My regular readers may be wondering why I’ve done so little commentating on the battle with Eisner lately. Fortunately, the stockholder’s meeting has made the national news in such a big way I’ve been blessed with some time off the subject. Pick an article, any article, and you’ll hear about how 43% of the stockholder’s did not vote for Eisner’s re-election. Roy Disney got a standing ovation, and the fight isn’t over. I’m holding to my prediction that he will be out within a year of Roy’s resignation, and there’s still plenty of time.
I’m equally relieved to see the outsourcing situation making the national news, and pleased to no end to see it brought up as a major issue during this election year. Update on that: America is still losing out, corporate America is still in denial.
So I’m walking through the aisles of Excalibur Comics in Portland, when I come face to face with two of my professors from the Savannah College of Art and Design. No, not browsing, but as characters on the cover of a comic book. Mark Kneece and Bob Pendarvis are two of the founding members of SCAD’s Sequential Art program; Mark teaches writing and Bob teaches… well… just about everything else. Their new book is called The Bristol Board Jungle, a reference/narrative that combines their efforts with the work of the best of their senior student talent. The Bristol Board Jungle is intended for aspiring comic book artists who need to be introduced to comics writing, inking and drawing in a classroom setting. Having been there as a part of that program, it has a touch of the eerie.
“Bristol Board” is based so close to reality that the student characters may be linkable to actual people, and the fact that all of the teachers are real offers this poser: you may have been curious about what your professors thought of the student body, but did you really want to know? Is Mark sharing a cuddly moment with his wife something you were hoping someone would draw? And what’s the point of having a transgendered goth student anyway? Since each section is drawn by a different student artist, the quality of the work varies from the terrific to the “long way to go,” every teacher in the book’s favorite critique phrase. Taking creative criticism well is the most dominant message, something every artist should learn, though its presented somewhat heavy-handidly.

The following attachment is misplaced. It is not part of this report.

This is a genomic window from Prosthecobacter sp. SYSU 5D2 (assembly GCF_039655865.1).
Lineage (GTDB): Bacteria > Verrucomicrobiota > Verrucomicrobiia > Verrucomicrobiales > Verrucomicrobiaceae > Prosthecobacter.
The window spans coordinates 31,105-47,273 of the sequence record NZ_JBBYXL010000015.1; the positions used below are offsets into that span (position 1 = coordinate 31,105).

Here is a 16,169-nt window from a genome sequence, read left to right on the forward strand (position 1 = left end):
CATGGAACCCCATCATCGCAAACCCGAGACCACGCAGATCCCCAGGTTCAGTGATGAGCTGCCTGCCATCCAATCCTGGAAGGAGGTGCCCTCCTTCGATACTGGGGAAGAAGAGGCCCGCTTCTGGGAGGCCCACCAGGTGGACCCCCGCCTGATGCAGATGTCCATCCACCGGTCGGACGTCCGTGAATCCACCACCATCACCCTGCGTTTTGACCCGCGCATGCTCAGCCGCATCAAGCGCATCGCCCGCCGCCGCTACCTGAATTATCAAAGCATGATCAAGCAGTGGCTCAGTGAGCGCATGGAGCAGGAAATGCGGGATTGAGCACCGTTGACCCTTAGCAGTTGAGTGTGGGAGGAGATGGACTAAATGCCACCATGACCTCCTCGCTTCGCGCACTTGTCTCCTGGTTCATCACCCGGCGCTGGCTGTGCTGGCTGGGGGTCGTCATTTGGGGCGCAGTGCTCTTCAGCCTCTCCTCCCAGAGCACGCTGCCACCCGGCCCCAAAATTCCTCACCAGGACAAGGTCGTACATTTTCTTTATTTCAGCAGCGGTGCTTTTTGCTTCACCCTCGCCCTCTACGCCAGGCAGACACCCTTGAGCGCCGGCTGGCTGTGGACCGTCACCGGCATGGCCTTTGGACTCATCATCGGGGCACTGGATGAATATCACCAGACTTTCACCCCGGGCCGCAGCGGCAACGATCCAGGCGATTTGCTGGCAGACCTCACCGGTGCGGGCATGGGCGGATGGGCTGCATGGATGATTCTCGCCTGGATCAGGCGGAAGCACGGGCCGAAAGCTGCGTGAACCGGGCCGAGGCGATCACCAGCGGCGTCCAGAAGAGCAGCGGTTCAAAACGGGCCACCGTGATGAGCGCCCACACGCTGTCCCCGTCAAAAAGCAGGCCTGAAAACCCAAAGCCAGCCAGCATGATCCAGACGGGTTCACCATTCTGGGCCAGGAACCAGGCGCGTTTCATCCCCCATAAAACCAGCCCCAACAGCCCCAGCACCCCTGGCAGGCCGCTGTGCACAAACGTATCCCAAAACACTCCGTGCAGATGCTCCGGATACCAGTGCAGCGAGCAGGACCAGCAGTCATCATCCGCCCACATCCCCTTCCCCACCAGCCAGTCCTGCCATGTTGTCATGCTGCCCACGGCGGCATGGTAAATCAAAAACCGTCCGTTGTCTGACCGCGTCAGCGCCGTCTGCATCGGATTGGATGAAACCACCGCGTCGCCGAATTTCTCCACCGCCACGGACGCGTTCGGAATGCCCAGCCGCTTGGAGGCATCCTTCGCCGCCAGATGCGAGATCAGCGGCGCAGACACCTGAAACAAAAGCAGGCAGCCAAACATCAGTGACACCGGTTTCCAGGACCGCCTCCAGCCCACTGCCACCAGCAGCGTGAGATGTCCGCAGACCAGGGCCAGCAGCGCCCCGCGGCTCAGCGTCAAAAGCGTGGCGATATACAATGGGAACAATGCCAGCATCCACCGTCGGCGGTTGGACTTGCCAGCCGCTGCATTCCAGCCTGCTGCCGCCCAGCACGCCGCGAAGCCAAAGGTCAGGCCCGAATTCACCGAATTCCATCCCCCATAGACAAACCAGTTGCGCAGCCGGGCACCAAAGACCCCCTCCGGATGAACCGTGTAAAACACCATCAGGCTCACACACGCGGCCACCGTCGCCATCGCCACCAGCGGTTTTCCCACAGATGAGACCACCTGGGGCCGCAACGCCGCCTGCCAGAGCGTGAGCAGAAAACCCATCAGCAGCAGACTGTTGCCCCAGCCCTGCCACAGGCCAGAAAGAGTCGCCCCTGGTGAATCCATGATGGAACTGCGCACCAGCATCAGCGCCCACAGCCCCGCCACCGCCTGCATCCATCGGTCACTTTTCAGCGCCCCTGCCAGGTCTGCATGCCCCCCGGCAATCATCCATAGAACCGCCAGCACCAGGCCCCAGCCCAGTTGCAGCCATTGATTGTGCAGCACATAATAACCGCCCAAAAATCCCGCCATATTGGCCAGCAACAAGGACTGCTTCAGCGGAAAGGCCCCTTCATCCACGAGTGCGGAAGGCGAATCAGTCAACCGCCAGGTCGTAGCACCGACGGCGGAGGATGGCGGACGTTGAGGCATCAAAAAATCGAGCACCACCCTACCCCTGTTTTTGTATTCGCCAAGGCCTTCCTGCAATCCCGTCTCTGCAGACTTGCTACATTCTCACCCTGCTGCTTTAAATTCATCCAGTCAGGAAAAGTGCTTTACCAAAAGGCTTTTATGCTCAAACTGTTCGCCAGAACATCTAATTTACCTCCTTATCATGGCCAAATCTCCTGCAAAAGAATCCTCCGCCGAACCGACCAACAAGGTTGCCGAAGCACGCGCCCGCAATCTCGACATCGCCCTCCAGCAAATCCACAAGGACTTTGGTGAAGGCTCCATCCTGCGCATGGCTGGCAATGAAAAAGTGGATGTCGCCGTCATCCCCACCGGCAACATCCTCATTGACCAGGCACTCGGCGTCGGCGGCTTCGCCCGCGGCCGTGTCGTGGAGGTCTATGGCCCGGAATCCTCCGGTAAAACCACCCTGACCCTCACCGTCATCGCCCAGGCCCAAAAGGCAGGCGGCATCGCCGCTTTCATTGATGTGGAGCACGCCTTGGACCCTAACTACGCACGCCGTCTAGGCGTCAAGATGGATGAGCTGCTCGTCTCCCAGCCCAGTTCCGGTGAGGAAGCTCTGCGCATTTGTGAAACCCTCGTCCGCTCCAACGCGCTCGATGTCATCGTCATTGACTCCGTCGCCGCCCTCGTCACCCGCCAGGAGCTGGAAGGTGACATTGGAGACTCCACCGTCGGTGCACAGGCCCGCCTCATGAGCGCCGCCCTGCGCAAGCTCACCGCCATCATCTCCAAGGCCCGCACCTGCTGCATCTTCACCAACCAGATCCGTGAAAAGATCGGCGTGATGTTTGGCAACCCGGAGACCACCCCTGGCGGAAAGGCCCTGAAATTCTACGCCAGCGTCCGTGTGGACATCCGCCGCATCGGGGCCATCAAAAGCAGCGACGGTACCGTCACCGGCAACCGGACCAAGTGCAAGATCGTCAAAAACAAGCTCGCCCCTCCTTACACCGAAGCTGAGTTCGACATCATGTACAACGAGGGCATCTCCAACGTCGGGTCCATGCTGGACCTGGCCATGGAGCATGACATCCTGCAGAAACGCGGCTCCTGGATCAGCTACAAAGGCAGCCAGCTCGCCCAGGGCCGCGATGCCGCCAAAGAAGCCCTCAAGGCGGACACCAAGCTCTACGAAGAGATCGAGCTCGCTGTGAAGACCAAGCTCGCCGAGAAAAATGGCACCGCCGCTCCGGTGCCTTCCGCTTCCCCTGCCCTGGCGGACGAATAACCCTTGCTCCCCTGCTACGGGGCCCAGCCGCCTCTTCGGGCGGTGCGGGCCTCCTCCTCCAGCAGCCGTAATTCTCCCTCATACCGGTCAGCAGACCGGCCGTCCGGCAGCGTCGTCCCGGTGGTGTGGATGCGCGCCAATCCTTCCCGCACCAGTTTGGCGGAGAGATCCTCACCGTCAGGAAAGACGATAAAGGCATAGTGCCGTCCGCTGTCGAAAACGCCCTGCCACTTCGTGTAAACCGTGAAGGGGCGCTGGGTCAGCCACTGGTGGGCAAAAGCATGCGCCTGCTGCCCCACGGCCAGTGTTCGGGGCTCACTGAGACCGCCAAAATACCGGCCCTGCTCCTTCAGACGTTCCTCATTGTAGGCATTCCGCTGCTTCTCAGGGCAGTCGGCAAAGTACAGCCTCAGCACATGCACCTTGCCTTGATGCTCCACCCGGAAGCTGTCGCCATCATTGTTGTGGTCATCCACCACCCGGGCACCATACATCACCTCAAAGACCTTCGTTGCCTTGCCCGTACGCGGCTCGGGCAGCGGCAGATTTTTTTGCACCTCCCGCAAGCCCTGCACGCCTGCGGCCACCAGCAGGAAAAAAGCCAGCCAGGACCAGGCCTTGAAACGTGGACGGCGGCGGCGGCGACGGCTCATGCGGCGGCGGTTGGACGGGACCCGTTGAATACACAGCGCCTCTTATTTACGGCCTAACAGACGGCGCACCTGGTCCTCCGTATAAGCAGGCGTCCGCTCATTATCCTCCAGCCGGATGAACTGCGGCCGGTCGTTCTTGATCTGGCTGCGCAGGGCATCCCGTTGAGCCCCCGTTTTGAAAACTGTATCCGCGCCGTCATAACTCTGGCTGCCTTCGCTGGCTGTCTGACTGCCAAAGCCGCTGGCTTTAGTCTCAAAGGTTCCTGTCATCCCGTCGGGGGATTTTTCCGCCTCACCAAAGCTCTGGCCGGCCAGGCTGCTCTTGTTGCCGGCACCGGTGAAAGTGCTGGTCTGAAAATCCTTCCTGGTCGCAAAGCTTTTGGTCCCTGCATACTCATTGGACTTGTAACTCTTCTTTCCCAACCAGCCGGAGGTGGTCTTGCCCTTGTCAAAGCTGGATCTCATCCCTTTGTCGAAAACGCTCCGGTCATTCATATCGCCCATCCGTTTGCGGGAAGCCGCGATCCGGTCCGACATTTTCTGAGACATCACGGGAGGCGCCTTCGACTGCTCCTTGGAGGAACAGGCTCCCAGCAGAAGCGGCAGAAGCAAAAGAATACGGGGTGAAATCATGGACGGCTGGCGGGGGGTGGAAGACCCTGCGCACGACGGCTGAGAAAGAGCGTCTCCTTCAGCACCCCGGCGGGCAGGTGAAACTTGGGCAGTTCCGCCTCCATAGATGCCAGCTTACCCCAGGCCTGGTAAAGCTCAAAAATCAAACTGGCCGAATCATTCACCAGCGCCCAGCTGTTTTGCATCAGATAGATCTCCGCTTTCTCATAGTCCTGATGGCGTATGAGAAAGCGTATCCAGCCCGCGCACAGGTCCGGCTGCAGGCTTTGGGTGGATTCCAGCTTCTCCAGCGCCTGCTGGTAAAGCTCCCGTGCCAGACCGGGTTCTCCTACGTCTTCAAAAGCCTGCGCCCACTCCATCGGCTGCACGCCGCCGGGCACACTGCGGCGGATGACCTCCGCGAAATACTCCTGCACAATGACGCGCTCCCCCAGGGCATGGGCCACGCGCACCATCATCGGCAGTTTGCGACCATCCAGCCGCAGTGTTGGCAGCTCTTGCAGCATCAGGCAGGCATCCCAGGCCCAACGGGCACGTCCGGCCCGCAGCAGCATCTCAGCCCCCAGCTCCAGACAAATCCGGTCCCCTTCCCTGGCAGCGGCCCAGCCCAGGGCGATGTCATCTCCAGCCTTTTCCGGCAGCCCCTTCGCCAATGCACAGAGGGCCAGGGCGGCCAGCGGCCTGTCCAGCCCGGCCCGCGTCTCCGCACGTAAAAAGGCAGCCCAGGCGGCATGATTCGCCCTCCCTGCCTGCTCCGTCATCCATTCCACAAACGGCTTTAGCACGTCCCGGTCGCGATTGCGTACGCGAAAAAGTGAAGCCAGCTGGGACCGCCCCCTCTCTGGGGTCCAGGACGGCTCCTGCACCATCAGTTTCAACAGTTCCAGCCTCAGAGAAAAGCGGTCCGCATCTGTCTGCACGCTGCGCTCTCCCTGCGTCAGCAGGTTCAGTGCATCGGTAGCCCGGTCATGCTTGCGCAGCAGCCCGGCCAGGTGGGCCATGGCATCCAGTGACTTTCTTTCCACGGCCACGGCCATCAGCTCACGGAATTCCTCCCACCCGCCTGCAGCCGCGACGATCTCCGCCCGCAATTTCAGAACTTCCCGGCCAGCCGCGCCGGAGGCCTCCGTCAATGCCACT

None of this stops it from being a book worth buying for teenage comic book dreamers, who might as well get their rude awakening about the harsh realities of the comics world before they get to a school like SCAD. And for those who have more of an insider relationship with the college? The last page shows Bob kissing a girl while wearing his Hello Kitty costume. Buy it just for that.
Sunday was the Portland Comic Convention at the convention center, and we were in attendance, passing out more flyers and enjoying the booths aplenty. What I really wanted to do was take a moment to meet Anne Timmons, the artist for the cute-as-pie comic book Go Girl! Anne’s comic style is sweet as can be, and reminds me of the Barbie comics I picked up when I was a kid (yes I occasionally read Barbie comics). Go Girl! appears to be aimed at a young female audience, and if any of you are looking for wholesome reading material for young girls, this comic is a nice alternative.
I was also in Portland to support old school friend and fellow Primal Screen alum Chris Purdin, who was having his first showing at an art walk. Chris did very well selling prints of his whimsical illustrations, and even made the local news! His wife Emily makes beautiful art object lamps, which can be seen at her Emilight website. I try to support all of my artist friends, but Chris and Emily wouldn’t have to be friends to get my endorsement, what they do is worth buying in its own right.